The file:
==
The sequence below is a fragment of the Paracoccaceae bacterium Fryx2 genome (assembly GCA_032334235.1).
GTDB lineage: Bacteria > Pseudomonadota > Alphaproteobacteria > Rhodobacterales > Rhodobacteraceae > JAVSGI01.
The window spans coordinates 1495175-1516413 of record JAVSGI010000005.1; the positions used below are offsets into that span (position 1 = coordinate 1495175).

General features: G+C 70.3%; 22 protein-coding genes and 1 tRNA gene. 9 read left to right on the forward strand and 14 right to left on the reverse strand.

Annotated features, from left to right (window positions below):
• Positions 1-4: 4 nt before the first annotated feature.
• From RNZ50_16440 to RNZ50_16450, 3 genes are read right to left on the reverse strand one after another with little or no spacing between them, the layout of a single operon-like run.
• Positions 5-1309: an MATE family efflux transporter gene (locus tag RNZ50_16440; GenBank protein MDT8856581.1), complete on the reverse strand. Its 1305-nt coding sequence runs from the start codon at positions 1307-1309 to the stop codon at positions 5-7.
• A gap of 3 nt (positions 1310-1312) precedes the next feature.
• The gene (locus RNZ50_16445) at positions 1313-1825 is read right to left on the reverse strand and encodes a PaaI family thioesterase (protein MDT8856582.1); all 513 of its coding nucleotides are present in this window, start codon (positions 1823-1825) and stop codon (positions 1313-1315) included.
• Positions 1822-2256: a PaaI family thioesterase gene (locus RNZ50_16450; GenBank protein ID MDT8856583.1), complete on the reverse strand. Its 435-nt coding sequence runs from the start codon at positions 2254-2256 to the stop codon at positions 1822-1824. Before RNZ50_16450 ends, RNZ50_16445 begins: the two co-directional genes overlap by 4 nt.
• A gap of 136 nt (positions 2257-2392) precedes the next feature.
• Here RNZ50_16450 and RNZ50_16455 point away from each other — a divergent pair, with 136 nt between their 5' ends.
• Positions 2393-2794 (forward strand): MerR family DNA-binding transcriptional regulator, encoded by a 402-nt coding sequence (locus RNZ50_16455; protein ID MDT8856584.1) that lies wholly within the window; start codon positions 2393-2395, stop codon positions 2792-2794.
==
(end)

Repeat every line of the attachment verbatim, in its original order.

The sequence below is a fragment of the Paracoccaceae bacterium Fryx2 genome (assembly GCA_032334235.1).
GTDB lineage: Bacteria > Pseudomonadota > Alphaproteobacteria > Rhodobacterales > Rhodobacteraceae > JAVSGI01.
The window spans coordinates 1495175-1516413 of record JAVSGI010000005.1; the positions used below are offsets into that span (position 1 = coordinate 1495175).

General features: G+C 70.3%; 22 protein-coding genes and 1 tRNA gene. 9 read left to right on the forward strand and 14 right to left on the reverse strand.

Annotated features, from left to right (window positions below):
• Positions 1-4: 4 nt before the first annotated feature.
• From RNZ50_16440 to RNZ50_16450, 3 genes are read right to left on the reverse strand one after another with little or no spacing between them, the layout of a single operon-like run.
• Positions 5-1309: an MATE family efflux transporter gene (locus tag RNZ50_16440; GenBank protein MDT8856581.1), complete on the reverse strand. Its 1305-nt coding sequence runs from the start codon at positions 1307-1309 to the stop codon at positions 5-7.
• A gap of 3 nt (positions 1310-1312) precedes the next feature.
• The gene (locus RNZ50_16445) at positions 1313-1825 is read right to left on the reverse strand and encodes a PaaI family thioesterase (protein MDT8856582.1); all 513 of its coding nucleotides are present in this window, start codon (positions 1823-1825) and stop codon (positions 1313-1315) included.
• Positions 1822-2256: a PaaI family thioesterase gene (locus RNZ50_16450; GenBank protein ID MDT8856583.1), complete on the reverse strand. Its 435-nt coding sequence runs from the start codon at positions 2254-2256 to the stop codon at positions 1822-1824. Before RNZ50_16450 ends, RNZ50_16445 begins: the two co-directional genes overlap by 4 nt.
• A gap of 136 nt (positions 2257-2392) precedes the next feature.
• Here RNZ50_16450 and RNZ50_16455 point away from each other — a divergent pair, with 136 nt between their 5' ends.
• Positions 2393-2794 (forward strand): MerR family DNA-binding transcriptional regulator, encoded by a 402-nt coding sequence (locus RNZ50_16455; protein ID MDT8856584.1) that lies wholly within the window; start codon positions 2393-2395, stop codon positions 2792-2794.